That night, she was woken up by – something. She could not tell what or how. She got out of bed and looked around. Nothing. The house was quiet as before. When she looked out of a window, she noticed it was very foggy outside. Must be this nearness to the sea, she thought. She returned to bed and slept on, undisturbed.
She continued cutting away the ivy during the next morning and then took the car to drive into town. Although she hated to admit, she did need things she could not find in the village, like a big strong torch and batteries to feed it. It would come in handy when there would be more fog, she thought. Last night she could not even see the shed anymore!
That evening, the fog drifted in gradually, but by the time she went to bed, it was thickening. Although it was only September, Marion felt a chill in the air. Winter must be coming soon, she predicted. Must remember to find some wood to burn into the fire-place.
The evening the Holts came over the mist was gone. But as she mentioned it, Martha gave her a strange look.
“Mist? We did not see any mist the last evenings. Did you, Harry?”
“No, but we’re farther away from the coast. Can be very local, you know.” For just one moment, Marion thought this was strange, but in the course of the conversation she let it go. It proved to be a very agreeable evening, and she had to admit she liked the Holts more and more. The question of the firewood naturally came up and Harry promised to have his gardener bring over some kindling for the hearth.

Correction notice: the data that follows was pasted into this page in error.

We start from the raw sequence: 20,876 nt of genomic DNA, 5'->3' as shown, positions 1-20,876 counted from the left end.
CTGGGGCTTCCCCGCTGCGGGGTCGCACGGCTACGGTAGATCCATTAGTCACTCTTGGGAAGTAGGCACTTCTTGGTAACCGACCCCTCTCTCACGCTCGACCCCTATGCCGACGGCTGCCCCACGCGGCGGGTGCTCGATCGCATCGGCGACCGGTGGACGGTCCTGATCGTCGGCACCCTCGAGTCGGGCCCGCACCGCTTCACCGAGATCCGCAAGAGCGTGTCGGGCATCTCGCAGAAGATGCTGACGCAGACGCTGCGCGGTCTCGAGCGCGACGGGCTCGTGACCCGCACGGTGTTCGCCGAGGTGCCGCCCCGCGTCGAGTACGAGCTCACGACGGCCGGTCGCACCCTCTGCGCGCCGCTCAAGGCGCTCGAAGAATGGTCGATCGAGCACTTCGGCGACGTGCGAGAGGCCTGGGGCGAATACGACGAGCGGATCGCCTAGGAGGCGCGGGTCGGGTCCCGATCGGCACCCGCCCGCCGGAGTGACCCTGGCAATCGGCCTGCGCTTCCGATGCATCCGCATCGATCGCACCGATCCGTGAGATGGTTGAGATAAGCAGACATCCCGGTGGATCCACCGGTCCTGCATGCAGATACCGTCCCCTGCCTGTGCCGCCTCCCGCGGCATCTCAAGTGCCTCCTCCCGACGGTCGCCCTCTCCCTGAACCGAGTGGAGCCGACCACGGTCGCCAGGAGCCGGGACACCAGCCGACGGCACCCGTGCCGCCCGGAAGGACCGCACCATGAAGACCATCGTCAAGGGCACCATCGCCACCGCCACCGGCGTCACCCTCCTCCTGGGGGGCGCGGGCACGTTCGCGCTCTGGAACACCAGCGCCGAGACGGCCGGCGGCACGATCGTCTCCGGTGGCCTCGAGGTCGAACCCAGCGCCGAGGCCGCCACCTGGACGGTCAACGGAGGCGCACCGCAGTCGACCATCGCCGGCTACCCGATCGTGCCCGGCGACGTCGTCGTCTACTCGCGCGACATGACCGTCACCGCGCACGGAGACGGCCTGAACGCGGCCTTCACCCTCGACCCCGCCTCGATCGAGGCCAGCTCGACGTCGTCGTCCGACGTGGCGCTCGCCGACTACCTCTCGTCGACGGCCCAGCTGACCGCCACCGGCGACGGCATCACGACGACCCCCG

“We have too much already, so you have to accept it,” he told Marion.
By eleven o’clock the Holts left. Marion cleaned up and went to bed. That night she had to go to the bathroom-probably all that drink! And she noticed that the mist had returned. The temperature had dropped considerably as well. She put the heating on, but it did not seem to be working. Have to call Mr. Benson tomorrow, she thought, before returning to bed and putting on an extra blanket.
She made the call first thing the next morning.
“Benson real estate. Jim speaking,” she heard.
“Oh hello, Jimmy. Marion Lacey here. Is Mr. Benson around?”
“No, he isn’t, but can I help you?”
“Well, it appears the heating system is not working properly. I wanted to turn it on yesterday, but to no avail.”
“Right. I’ll contact our man. Would this afternoon be ok for you?”
“That’s fine with me. I’ll be expecting him.”
Jim was as good as his word. Around three p.m. a man walked up the path to the cottage, carrying a toolkit.
“I’m from the real estate agency,” he announced. “You have a problem with the heating system?”
“That’s right,” Marion answered. “I’ll show you where.”
“No problem, I know my way around here,” the guy said. He walked straight to the cabinet with its built-in heater and started to check everything. After a while, he told her:
“There seems to be nothing wrong with it, Miss. Can you switch on the thermostat for me?”
She did, and indeed, after a while, the radiators became warm.
“Probably a bad contact,” the man concluded. “Should work fine now.”
When evening fell, she set the thermostat on 70 degrees. After an hour the room still was not warm. She rose from the sofa and laid her hands on the radiators. They felt warm, but why then could she not feel their effect?
The following days repeated the same pattern. Thick fog in the evenings and cold in the house. Marion had armed herself against it. She had made another trip to the city and bought an electric blanket to use in the bedroom and thick plaids to cover her up when relaxing on the sofa. That way, the cold did not bother her. She soon found out that the strange symptoms only happened at night and not in the presence of others.